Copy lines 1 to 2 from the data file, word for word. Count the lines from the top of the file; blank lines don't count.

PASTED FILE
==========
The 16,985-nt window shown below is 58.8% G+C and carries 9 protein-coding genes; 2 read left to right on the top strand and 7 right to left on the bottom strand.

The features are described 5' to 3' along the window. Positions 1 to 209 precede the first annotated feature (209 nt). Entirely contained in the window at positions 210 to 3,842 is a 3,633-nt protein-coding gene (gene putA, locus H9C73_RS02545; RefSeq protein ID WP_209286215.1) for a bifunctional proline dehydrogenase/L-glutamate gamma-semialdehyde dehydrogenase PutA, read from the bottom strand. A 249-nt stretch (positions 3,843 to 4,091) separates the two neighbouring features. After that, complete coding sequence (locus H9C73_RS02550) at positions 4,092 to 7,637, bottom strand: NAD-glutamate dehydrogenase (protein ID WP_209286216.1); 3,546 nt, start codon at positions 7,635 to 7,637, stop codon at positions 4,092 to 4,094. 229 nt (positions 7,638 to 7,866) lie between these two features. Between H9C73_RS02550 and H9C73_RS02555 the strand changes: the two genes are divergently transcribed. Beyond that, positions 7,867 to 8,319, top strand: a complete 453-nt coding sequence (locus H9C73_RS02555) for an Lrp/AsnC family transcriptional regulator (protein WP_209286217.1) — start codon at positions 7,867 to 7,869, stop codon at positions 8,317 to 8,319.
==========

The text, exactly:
The 16,985-nt window shown below is 58.8% G+C and carries 9 protein-coding genes; 2 read left to right on the top strand and 7 right to left on the bottom strand.

The features are described 5' to 3' along the window. Positions 1 to 209 precede the first annotated feature (209 nt). Entirely contained in the window at positions 210 to 3,842 is a 3,633-nt protein-coding gene (gene putA, locus H9C73_RS02545; RefSeq protein ID WP_209286215.1) for a bifunctional proline dehydrogenase/L-glutamate gamma-semialdehyde dehydrogenase PutA, read from the bottom strand. A 249-nt stretch (positions 3,843 to 4,091) separates the two neighbouring features. After that, complete coding sequence (locus H9C73_RS02550) at positions 4,092 to 7,637, bottom strand: NAD-glutamate dehydrogenase (protein ID WP_209286216.1); 3,546 nt, start codon at positions 7,635 to 7,637, stop codon at positions 4,092 to 4,094. 229 nt (positions 7,638 to 7,866) lie between these two features. Between H9C73_RS02550 and H9C73_RS02555 the strand changes: the two genes are divergently transcribed. Beyond that, positions 7,867 to 8,319, top strand: a complete 453-nt coding sequence (locus H9C73_RS02555) for an Lrp/AsnC family transcriptional regulator (protein WP_209286217.1) — start codon at positions 7,867 to 7,869, stop codon at positions 8,317 to 8,319.